Can You Cuss Away Your Pain? Study Says Yes

By Allison Bond | July 13, 2009 11:22 am

PainThe next time you stub your toe, bump your head, or otherwise hurt yourself, don’t feel guilty about belting out those four-letter words. A new study found that swearing when you’re injured actually increases your pain tolerance. This is reportedly the first study to provide evidence for the benefits of swearing, and it may explain why the practice has persisted for hundreds of years.

BBC tells us:

A study by Keele University researchers found volunteers who cursed at will could endure pain nearly 50% longer than civil-tongued peers….

He recruited 64 volunteers to take part and each individual was asked to submerge their hand in a tub of freezing water for as long as possible while repeating a swear word of their choice….

On average, the students could tolerate the pain for nearly two minutes when swearing compared with only one minute and 15 seconds when they refrained from using expletives.

Scientists hypothesize that swearing-as-pain-tolerance works by initiating the body’s fight-or-flight response, in which the hypothalamus signals the release of stress hormones like adrenaline and cortisol. The process increases aggression, dampens pain, and allows us to better deal with stresses like pain or fear.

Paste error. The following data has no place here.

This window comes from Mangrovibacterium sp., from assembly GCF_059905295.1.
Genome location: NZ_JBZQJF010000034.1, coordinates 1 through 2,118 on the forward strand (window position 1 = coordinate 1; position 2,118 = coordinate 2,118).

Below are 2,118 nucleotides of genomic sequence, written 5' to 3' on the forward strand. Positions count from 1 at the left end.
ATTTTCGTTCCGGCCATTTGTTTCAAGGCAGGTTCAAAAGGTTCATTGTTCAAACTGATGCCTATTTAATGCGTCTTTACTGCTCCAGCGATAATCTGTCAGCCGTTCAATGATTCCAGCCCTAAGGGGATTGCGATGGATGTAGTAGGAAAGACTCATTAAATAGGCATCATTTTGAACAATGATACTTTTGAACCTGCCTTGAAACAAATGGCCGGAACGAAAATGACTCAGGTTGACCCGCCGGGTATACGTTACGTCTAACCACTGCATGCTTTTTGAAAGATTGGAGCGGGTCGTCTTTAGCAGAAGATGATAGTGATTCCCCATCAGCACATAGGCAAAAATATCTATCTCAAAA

Well, it’s about #^@*ing time someone came up with a good remedy for pain!

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Image: flickr / asdf

CATEGORIZED UNDER: What’s Inside Your Brain?
  • Albert Bakker

    I think I like the results too much for a critical thought as I quite often urge my hypothalamus to signal the release of adrenaline and cortisol to my great statisfaction.

  • Bill White

    My Grandmother would NEVER approve!
    BillWhite36

  • erbey

    it may not be the swearing but more that it takes your mind off the pain maby get them to concentrate on something as a 3rd test

  • Ptericles

    Seems to me like swearing helps by acknowledging the pain thereby reducing it. Pain is a message from part of us saying there’s a problem. Once the message gets across, pain is no longer worth the energy and subsides. The problem with people nearby is swear words bring up ideas of various pains in general, not just the immediate pain of the person in the moment. Swearing seems to cause unneeded stress on innocent bystanders who don’t have any pain to acknowledge.

  • Albert Bakker

    If swearing would help to acknowledge pain, evolution would have favoured bigger vocal chords and maybe done away with these inneffective no good nociceptors.

    Instead of swearing to aid the pain signal so it can stop wasting energy, (which I gather isn’t really the first thing on the mind of your average pain receptor) you can drown it just a bit in other biochemistry and dull the pain somewhat momentarily, or you might be able to bear it just a little while longer, like in this test.

  • Pingback: How to Grin and Swear It – The Blogs at HowStuffWorks

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